Memory Impairment Study (Mild Cognitive Impairment Study)
The National Institute on Aging (NIA) is launching a nationwide treatment study targeting individuals with mild cognitive impairment (MCI), a condition characterized by a memory deficit, but not dementia. An NIA-funded study recently confirmed that MCI is different from both dementia and normal age-related changes in memory. Accurate and early evaluation and treatment of MCI individuals might prevent further cognitive decline, including development of Alzheimer's disease (AD).
The Memory Impairment Study is the first such AD prevention clinical trial carried out by NIH, and will be conducted at 65-80 medical research institutions located in the United States and Canada. This study will test the usefulness of two drugs to slow or stop the conversion from MCI to AD. The trial will evaluate placebo, vitamin E, and donepezil, an investigational agent approved by the Food and Drug Administration for another use. Vitamin E (alpha-tocopherol) is thought to have antioxidant properties, and was shown in a 1997 study to delay important dementia milestones, such as patients' institutionalization or progression to severe dementia, by about seven months.
|Study Design:||Allocation: Randomized
Endpoint Classification: Safety/Efficacy Study
Intervention Model: Parallel Assignment
Primary Purpose: Treatment
|Official Title:||A Randomized, Double-Blind, Placebo-Controlled Trial of Vitamin E and Donepezil HCL (Aricept) to Delay Clinical Progression From Mild Cognitive Impairment (MCI) to Alzheimer's Disease (AD)|
|Study Start Date:||March 1999|
|Study Completion Date:||January 2004|
|Primary Completion Date:||January 2004 (Final data collection date for primary outcome measure)|
This clinical trial will be a multicenter, randomized, double-blind, placebo- controlled, parallel-group study of vitamin E and donepezil in 720 subjects with mild cognitive impairment (MCI). Subjects will be randomized to one of three treatment groups (240 subjects per treatment group): 1) Placebo vitamin E and placebo donepezil plus a multivitamin daily. 2) Vitamin E (2,000 I) and placebo donepezil plus a multivitamin daily.3) Donepezil (10 mg) and placebo vitamin E plus a multivitamin daily.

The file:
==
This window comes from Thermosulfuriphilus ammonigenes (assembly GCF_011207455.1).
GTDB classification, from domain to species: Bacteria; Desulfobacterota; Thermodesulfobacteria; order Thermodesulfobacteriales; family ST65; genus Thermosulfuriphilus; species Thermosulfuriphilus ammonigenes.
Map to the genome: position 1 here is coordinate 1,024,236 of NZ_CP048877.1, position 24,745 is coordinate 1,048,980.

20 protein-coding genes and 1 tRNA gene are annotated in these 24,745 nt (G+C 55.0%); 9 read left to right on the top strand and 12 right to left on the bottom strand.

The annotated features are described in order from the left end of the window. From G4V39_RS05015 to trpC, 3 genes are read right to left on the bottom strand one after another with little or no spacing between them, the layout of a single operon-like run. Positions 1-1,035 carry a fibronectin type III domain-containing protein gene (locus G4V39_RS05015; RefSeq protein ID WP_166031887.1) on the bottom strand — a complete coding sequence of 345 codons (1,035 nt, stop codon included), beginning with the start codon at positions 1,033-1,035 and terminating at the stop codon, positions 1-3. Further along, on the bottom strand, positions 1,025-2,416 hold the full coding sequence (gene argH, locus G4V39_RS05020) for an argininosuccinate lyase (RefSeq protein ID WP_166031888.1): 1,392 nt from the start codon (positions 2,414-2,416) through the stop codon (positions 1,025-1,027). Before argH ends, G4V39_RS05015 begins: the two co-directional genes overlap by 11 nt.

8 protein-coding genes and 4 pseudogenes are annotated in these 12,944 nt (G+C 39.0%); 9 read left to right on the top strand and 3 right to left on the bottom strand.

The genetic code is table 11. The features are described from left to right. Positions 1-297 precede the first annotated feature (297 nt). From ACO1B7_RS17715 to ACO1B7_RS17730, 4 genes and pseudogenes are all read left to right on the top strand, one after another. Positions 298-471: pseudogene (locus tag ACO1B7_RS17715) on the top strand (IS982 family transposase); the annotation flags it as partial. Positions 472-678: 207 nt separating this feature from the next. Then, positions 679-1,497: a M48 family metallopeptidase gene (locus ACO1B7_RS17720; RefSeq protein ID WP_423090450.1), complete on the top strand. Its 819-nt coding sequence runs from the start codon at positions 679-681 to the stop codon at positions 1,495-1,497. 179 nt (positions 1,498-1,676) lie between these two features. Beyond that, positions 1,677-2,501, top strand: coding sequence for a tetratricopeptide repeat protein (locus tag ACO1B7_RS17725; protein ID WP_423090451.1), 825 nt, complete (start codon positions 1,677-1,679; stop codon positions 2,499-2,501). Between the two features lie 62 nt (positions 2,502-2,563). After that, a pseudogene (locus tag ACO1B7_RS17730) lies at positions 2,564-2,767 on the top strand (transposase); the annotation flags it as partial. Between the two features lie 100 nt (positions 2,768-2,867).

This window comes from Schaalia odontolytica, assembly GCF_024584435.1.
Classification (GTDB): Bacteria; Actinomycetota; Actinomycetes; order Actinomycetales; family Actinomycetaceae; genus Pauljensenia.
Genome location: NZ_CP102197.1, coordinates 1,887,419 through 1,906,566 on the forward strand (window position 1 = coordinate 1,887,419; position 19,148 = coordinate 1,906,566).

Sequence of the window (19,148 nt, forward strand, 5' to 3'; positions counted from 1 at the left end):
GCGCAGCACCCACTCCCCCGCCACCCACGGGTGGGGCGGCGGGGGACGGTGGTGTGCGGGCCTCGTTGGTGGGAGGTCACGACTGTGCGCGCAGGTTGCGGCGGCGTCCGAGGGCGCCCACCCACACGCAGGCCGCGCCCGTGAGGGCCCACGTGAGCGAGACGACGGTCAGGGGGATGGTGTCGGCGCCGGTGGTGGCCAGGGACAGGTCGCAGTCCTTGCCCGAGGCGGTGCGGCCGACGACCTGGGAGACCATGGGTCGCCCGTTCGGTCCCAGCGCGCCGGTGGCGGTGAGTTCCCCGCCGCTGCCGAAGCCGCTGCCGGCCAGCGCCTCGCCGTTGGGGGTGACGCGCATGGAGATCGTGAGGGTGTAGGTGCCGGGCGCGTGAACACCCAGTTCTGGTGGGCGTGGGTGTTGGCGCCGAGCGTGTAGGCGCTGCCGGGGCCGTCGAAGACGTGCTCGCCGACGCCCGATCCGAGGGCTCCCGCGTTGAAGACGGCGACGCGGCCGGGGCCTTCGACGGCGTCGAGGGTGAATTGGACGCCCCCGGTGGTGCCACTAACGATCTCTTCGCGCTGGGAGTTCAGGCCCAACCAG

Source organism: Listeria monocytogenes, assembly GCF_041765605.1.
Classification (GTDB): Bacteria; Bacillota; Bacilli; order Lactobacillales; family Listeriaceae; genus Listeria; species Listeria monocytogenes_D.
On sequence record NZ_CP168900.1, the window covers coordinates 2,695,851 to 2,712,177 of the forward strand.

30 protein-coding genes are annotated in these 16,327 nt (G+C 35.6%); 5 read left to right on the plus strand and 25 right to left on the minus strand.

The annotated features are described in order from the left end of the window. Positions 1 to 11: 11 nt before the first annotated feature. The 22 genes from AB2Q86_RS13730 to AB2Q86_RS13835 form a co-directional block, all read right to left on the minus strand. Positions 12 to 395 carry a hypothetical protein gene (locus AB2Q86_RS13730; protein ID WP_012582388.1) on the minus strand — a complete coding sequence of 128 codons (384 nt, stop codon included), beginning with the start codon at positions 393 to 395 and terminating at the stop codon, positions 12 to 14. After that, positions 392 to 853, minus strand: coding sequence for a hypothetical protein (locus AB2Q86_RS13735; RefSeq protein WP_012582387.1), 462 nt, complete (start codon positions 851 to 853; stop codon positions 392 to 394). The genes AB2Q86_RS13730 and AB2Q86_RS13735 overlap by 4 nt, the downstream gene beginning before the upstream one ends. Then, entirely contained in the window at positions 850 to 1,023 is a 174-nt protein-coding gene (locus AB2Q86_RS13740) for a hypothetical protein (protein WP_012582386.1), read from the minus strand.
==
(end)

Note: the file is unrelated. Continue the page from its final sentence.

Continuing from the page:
The study will be conducted over three years, with clinical evaluations every 3 months for the first 6 months and then every 6 months. Subjects randomized to donepezil will start a dose of 5 mg daily. Donepezil will be increased to 10 mg after six weeks. Subjects randomized to vitamin E will start at 1,000 I daily. The dose of Vitamin E will be increased to 2,000 I after six weeks. There will be a 12-month recruitment period. The primary endpoint will be time to development of Probable or Possible AD according to NINCDS-ADRDA criteria. Upon determination of a clinical diagnosis of AD, documentation will be sent to the ADCS Coordinating Center and forwarded to the Central Review Committee for verification. Upon verification, of conversion to diagnosis of AD, subjects will stop taking the donepezil study medication or its corresponding placebo, without breaking the blind, and will be offered open label donepezil at a scheduled visit one month after the prior diagnostic visit. Donepezil will be offered to subjects who convert to AD until the subject completes three years from the baseline visit. Based on an estimated incidence of AD of 15% per year, the study has 85% power to detect a 33% or greater reduction in conversion to AD over 3 years. Secondary outcome measures will include change on the Alzheimer's Disease Assessment Scale (ADAS-COG), the Neuropsychological Battery, the Mini-Mental State Exam (MMSE), Clinical Dementia Rating Scale (CDR), the Global Deterioration Scale (GDS), ADCS- Activities of Daily Living Inventory (ADCS-ADL), a Pharmacoeconomics scale, and a Quality of Life scale. Compliance will be monitored through the measurement of alpha-tocopherol levels and pill counts at each visit.
Please refer to this study by its ClinicalTrials.gov identifier: NCT00000173
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|Principal Investigator:||Leon Thal, MD||Alzheimer's Disease Cooperative Study|